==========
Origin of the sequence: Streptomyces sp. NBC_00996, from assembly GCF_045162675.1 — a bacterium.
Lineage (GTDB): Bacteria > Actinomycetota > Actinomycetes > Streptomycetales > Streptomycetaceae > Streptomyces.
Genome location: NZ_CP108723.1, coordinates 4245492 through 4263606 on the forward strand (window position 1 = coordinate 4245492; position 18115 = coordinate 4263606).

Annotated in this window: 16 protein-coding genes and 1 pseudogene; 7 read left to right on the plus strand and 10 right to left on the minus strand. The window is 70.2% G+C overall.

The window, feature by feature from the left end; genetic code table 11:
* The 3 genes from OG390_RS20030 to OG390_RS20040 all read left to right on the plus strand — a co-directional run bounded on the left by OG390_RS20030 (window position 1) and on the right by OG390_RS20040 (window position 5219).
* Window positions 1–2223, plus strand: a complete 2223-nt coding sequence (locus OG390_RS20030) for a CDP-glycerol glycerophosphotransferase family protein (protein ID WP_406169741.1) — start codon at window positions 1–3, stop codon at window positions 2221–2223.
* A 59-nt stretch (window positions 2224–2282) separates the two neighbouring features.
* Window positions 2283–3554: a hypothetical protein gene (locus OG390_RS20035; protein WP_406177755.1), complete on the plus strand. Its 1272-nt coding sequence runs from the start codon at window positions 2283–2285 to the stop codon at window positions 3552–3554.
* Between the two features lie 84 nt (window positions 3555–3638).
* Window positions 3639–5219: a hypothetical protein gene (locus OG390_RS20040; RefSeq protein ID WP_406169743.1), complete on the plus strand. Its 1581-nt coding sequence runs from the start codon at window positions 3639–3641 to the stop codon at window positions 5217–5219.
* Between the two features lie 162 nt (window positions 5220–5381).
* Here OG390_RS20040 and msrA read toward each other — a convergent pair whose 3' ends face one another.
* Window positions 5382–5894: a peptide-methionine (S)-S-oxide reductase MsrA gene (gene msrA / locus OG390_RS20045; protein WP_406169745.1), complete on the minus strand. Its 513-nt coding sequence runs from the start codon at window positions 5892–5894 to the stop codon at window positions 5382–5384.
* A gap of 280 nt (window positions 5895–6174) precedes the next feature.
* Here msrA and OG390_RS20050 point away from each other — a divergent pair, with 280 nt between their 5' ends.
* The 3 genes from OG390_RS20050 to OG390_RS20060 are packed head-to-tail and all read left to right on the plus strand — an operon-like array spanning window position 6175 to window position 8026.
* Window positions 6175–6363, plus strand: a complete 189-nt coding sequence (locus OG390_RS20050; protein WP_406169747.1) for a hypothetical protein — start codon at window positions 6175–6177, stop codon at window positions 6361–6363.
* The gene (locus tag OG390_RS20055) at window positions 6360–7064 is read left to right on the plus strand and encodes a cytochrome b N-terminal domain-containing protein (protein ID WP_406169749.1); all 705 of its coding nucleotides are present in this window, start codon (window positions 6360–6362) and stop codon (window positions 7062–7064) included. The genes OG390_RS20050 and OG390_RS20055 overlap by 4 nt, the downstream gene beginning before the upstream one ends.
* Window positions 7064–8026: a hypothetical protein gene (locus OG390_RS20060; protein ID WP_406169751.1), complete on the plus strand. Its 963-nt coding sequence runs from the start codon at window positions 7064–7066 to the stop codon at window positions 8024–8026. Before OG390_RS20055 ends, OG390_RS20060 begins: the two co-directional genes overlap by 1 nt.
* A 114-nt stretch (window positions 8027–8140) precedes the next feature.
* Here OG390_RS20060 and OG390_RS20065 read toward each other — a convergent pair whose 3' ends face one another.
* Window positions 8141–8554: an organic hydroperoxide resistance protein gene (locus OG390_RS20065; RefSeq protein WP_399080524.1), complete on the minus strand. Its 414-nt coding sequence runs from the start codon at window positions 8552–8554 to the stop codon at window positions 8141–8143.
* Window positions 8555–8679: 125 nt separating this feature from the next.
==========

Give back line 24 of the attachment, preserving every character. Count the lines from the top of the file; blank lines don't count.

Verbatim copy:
* Window positions 8555–8679: 125 nt separating this feature from the next.